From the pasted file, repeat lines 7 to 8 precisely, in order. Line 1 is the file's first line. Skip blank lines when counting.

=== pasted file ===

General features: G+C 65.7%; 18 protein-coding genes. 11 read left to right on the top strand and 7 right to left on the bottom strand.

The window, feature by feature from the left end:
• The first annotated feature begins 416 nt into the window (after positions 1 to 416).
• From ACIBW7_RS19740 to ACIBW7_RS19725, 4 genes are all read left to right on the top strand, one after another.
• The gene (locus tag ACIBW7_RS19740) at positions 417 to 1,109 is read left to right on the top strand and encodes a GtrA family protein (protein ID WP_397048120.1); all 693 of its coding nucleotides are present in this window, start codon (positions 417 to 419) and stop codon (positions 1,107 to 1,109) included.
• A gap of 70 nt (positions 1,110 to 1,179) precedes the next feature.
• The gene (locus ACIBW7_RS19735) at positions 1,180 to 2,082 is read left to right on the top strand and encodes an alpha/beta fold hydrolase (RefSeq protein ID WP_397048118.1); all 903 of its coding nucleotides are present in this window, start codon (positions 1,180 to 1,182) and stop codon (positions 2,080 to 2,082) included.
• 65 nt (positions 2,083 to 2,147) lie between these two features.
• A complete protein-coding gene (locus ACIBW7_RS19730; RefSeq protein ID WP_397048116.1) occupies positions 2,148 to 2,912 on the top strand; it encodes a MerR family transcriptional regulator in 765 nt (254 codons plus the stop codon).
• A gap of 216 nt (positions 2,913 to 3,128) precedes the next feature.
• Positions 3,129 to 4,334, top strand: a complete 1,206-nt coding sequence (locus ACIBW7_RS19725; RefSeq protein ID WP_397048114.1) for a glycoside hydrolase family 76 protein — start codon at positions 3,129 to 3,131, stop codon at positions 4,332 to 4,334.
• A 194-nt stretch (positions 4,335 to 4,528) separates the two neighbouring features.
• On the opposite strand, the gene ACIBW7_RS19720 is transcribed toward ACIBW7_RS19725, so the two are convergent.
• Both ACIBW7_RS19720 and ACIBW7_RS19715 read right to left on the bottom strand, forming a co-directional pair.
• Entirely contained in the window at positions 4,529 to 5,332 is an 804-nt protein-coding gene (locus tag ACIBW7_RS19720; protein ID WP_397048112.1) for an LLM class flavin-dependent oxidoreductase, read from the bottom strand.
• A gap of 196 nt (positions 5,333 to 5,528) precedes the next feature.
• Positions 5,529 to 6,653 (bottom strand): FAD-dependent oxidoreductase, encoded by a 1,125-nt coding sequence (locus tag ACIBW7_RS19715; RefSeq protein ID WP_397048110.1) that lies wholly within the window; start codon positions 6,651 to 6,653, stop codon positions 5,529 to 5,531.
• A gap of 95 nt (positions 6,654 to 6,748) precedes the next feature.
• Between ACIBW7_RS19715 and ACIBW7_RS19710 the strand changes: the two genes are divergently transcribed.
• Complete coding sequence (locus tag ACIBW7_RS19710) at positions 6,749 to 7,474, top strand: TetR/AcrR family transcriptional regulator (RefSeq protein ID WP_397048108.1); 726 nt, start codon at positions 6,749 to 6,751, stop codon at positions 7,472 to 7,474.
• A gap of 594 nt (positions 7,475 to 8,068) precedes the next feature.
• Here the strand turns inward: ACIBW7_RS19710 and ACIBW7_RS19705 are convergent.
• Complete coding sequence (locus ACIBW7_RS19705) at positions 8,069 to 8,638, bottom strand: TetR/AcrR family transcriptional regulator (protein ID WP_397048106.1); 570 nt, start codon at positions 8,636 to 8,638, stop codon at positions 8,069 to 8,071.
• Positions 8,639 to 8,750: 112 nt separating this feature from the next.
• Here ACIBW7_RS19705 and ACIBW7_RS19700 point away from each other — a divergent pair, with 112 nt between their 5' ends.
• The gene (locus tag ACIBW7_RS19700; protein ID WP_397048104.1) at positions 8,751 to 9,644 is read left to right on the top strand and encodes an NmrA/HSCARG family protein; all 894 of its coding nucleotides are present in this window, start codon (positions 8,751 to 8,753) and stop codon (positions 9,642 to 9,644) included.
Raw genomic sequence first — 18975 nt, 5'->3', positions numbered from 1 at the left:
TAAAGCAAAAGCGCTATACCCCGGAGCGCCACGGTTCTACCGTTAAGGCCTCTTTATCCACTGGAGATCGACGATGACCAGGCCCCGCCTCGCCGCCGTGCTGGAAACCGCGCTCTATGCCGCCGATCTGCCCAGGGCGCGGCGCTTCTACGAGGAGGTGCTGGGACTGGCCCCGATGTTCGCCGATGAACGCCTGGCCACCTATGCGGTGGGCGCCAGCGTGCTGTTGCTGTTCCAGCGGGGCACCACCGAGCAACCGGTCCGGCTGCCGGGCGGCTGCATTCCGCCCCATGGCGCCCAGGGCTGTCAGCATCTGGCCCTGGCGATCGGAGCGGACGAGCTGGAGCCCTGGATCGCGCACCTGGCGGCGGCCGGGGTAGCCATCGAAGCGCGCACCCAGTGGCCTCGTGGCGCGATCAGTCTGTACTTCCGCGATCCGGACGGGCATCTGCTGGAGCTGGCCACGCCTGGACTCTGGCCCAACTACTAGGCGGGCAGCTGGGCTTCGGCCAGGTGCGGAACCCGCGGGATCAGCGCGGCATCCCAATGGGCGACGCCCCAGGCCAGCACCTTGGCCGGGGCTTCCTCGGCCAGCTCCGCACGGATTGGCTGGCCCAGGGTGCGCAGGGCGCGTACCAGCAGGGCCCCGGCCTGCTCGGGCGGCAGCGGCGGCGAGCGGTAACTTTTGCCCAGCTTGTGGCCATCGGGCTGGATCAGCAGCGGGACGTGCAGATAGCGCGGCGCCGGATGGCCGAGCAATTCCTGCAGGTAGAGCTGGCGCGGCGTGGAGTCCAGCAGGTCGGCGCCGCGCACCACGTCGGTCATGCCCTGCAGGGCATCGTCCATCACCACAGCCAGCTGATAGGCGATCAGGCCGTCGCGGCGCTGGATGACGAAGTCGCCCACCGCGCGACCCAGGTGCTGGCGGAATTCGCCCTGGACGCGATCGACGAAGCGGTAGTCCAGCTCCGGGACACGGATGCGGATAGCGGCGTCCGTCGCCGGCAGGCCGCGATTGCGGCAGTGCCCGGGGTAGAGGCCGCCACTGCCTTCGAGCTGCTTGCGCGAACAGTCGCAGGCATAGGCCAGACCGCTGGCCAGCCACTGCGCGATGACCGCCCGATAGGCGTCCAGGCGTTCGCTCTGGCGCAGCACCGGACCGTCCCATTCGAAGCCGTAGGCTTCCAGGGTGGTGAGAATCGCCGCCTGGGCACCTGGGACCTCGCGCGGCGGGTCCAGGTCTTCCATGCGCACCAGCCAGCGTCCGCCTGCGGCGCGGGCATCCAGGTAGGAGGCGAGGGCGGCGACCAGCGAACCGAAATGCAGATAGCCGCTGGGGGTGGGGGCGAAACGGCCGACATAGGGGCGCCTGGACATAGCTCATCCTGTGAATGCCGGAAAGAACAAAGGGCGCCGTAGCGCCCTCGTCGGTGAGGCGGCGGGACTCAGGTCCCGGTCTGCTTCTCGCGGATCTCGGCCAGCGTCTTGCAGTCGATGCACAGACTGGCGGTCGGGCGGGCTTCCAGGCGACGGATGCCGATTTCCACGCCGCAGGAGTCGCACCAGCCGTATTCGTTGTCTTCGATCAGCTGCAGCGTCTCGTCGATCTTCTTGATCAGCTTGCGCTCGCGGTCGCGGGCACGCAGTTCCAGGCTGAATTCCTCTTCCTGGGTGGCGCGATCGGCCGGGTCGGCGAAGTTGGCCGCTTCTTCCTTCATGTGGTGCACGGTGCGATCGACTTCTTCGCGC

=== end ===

• The gene (locus ACIBW7_RS19735) at positions 1,180 to 2,082 is read left to right on the top strand and encodes an alpha/beta fold hydrolase (RefSeq protein ID WP_397048118.1); all 903 of its coding nucleotides are present in this window, start codon (positions 1,180 to 1,182) and stop codon (positions 2,080 to 2,082) included.
• 65 nt (positions 2,083 to 2,147) lie between these two features.